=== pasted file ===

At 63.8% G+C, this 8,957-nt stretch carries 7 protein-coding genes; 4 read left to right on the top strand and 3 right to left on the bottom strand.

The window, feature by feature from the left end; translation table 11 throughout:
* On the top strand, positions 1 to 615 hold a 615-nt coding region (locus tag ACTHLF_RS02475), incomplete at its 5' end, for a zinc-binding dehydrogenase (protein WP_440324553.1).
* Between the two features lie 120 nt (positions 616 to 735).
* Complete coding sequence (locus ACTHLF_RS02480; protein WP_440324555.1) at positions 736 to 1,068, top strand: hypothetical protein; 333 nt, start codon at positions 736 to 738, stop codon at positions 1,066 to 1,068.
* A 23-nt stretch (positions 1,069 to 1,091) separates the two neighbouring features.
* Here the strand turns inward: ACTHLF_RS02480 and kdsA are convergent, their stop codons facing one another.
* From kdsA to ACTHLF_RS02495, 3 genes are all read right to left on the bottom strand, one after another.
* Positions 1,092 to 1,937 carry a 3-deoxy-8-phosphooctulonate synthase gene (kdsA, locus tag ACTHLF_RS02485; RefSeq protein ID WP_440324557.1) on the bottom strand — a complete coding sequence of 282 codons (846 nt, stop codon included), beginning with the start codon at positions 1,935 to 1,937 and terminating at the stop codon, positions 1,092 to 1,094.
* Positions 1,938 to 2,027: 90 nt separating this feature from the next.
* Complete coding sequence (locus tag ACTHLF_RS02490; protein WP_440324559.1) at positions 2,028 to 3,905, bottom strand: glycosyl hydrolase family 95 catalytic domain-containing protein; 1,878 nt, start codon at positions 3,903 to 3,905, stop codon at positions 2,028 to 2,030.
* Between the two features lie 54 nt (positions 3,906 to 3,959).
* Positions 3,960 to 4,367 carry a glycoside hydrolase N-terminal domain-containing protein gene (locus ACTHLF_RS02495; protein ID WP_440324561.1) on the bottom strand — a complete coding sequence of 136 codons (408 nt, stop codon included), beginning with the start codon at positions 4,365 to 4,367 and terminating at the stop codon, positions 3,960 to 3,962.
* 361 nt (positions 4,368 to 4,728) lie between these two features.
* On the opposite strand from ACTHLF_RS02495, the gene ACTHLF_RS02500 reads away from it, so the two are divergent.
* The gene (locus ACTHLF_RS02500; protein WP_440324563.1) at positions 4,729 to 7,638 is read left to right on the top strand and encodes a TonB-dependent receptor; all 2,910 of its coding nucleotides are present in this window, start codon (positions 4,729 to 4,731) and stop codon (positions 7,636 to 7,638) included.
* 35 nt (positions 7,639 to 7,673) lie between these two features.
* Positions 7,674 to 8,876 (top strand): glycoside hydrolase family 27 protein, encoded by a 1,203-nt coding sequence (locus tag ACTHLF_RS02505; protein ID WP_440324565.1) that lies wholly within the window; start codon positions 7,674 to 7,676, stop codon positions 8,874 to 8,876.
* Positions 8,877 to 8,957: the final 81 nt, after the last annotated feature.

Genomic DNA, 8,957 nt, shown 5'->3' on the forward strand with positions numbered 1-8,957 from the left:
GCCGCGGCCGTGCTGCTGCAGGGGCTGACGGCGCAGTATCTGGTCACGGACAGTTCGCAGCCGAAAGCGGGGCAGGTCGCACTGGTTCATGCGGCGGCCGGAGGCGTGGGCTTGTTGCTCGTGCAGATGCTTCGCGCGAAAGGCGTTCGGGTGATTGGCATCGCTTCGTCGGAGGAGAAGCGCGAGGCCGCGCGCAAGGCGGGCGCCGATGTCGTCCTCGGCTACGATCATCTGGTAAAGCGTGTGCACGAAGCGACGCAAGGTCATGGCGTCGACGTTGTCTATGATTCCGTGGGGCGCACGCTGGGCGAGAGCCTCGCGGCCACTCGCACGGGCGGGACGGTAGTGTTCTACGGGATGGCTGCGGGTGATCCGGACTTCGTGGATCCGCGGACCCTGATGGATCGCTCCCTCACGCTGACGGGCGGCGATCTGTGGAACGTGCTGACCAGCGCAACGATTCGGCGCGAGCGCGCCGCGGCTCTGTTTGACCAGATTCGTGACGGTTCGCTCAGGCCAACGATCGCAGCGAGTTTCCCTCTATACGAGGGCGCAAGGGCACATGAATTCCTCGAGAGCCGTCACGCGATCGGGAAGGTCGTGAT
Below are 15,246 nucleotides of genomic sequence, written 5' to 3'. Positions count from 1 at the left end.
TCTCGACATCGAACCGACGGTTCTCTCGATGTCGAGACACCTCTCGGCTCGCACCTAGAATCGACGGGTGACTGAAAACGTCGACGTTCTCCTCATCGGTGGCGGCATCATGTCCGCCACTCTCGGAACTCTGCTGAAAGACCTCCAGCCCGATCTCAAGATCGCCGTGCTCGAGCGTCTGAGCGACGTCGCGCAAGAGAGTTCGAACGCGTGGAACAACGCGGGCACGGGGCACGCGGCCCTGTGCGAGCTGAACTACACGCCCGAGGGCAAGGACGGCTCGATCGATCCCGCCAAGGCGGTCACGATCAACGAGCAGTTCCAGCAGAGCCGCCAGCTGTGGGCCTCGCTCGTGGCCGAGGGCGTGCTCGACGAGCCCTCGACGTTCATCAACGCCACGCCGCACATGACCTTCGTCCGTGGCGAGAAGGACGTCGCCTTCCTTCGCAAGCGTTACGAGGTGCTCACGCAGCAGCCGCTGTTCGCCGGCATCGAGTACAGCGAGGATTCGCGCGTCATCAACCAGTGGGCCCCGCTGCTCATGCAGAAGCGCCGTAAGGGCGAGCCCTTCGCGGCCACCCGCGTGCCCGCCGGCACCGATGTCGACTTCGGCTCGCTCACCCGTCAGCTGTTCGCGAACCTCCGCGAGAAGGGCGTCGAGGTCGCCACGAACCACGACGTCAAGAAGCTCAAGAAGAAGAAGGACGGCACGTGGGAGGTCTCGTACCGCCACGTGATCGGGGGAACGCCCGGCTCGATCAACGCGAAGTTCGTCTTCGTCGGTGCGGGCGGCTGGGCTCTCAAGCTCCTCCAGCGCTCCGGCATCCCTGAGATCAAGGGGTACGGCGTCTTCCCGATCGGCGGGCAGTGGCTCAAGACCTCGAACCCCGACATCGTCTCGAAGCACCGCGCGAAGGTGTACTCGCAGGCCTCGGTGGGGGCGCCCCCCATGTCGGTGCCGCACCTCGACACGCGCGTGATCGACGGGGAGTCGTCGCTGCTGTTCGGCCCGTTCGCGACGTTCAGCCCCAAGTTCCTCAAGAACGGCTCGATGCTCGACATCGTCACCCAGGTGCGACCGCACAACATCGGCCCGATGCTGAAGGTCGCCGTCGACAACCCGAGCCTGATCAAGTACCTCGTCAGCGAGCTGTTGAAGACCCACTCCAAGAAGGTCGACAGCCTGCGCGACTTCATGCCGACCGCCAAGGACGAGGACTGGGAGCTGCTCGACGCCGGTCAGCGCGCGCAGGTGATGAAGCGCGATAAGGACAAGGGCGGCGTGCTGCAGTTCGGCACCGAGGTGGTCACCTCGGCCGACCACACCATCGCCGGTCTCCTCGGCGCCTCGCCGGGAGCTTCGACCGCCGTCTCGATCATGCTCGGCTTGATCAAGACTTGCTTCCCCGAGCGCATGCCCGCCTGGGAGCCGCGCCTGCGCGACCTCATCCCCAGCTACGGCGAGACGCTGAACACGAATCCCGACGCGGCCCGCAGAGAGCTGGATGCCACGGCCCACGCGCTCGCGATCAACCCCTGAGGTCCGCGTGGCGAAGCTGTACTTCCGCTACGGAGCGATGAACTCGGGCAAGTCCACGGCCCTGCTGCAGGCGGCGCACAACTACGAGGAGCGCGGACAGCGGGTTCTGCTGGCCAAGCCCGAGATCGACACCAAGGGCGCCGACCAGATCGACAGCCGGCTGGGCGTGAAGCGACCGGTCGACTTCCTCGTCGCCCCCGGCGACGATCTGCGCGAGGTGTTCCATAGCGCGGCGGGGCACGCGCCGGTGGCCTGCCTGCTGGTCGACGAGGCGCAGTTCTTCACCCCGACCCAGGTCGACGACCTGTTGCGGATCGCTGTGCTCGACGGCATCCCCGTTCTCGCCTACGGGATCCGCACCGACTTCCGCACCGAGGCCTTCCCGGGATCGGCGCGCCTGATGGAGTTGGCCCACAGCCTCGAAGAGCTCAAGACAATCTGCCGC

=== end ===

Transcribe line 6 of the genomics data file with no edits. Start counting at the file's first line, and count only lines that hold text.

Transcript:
* A 23-nt stretch (positions 1,069 to 1,091) separates the two neighbouring features.